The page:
Lift Encrypted Fields

I recently took a course in cryptography from Stanford’s Dan Boneh (via Coursera) which I cannot recommend enough; one of my big take-aways from this class was the importance of Authenticated Encryption – that is a mode of encrypting multiple blocks of data so that not only is the data non-legible, but also tamper-resistant. For a bit more detailed description of authenticated encryption, see notes for a talk I gave which touched on the topic. One problem I found was that almost no software (including Lift, the web-framework I use most often) used authenticated encryption.

This led me to write a library which would add this functionality (and in the future, additional functionality to solve other, often poorly-implemented security concepts, such as password hashing) to Lift records (often known as “models” in other frameworks.) In addition, writing this library would allow me to implement some of the skills learned in the online course and also allow me to give something back to the Lift community. Though I began work on this library in my spare time, it became so useful that it runs at the heart of many of Toodalu’s upcoming applications.


The library is one of my latest pet projects, so it will likely change a bit between the time that I write this and the time that it is reviewed. I therefore apologize before-hand; filenames may have changed and functionality may have moved around a bit. If you’d like to revert to the code-base at the time of this writing, review everything before and including change-set 443f18fcc327.

The first interesting bit comes in the KeyManager (/src/main/scala/liftencryptedfields/KeyManager.scala .) Dealing with key storage is always a problem; instead of requiring the keys be provided as a string in a configuration file (or as an application parameter,) I chose to follow a standard created by Sun for JVM applications: keystores. Unfortunately, the keystore’s location and password must be given to the application some how, so I added these as configuration parameters – this isn’t ideal, but it does reduce configuration from one line per key to a constant two-lines. To make things a bit simpler on the library’s users, it uses the Record’s class name + field name to determine which key from the keystore to use.

Next up, a list of conversions from a useful type (such as a string, integer, enumeration, etc.) into an array of bytes which can then be encrypted (/src/main/scala/liftencryptedfields/conversions.scala .) The list is not exhaustive (currently containing strings and enumerations) and is meant to be easily extendible. To add a new conversion, you need only write a method which marshalls the data as an array of bytes and another method which de-marshalls that data. As new needs arise, I will continue to extend these conversions to cover the new use cases.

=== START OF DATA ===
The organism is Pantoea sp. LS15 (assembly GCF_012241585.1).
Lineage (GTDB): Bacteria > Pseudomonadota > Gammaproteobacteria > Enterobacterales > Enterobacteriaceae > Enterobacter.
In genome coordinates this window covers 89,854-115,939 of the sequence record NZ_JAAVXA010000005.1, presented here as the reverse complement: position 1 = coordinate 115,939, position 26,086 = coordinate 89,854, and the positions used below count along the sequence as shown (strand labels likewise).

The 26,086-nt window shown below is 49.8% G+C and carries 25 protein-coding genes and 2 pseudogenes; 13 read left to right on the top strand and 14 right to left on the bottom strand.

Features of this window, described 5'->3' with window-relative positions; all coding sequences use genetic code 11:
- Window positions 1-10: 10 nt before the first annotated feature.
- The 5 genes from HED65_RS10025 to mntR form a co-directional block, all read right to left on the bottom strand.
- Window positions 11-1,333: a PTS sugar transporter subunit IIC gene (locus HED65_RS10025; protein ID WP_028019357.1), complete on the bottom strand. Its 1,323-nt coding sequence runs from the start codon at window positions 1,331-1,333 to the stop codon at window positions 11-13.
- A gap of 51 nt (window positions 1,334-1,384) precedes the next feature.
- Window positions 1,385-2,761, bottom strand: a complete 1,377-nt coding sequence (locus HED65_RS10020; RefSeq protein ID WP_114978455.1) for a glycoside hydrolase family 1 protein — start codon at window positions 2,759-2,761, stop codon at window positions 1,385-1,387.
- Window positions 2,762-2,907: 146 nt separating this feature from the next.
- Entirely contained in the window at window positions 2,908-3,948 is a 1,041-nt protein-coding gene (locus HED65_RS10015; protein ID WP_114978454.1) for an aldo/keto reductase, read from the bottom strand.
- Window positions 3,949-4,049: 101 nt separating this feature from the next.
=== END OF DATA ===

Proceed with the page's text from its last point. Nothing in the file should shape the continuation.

The algorithmic meat of the library rests in its Utility object (/src/main/scala/liftencryptedfields/Utility.scala .) This object contains a random number generator which lazily reseeds itself every hour (a must for any secure randomness,) as well as methods for AES-GCM-encrypting/decrypting data. Attempting to write encryption functions by yourself is always a bad idea, so instead of implementing GCM here, I rely on a well-vetted crypto library called “bouncy castle” (isn’t that wonderful?) The library isn’t exactly super-simple, however, so my library handles all of the book keeping, such as keeping track of the initialization vector (similar to a salt.)

The other classes might be interesting if you have a particular fascination with type theory (as I do,) but they do not contain much in the way of high concepts. For the most part, they are wrappers on previously discussed methods to allow a Record’s field to be an encrypted string/enumeration/optional string/ etc.

Technology Choices

  • Scala - As mentioned in the first sample, Scala is a wonderful language in which I spend most of my coding time. As such, it proved a natural choice for implementing authenticated encryption.
  • Lift - Again, Lift is a popular web framework; the project has had a short life time, but has evolved rapidly. While its built-in security measures aren’t particularly impressive, I use their record (“model”) system in many projects, so it makes sense to choose this framework for this library.
  • Bouncy Castle - Perhaps the best crypto alternative in the JVM ecosystem, Bouncy Castle adopts many crypto algorithms before they move in to mainline Java. This includes GCM, which is at the heart of this library.
  • Authenticated Encryption - This mechanism for encryption is essential for cutting-edge applications, but should really be more widely adopted. Data which has been tampered with cannot be decrypted, greatly improving the security of shared resources (and further firewalling the data.)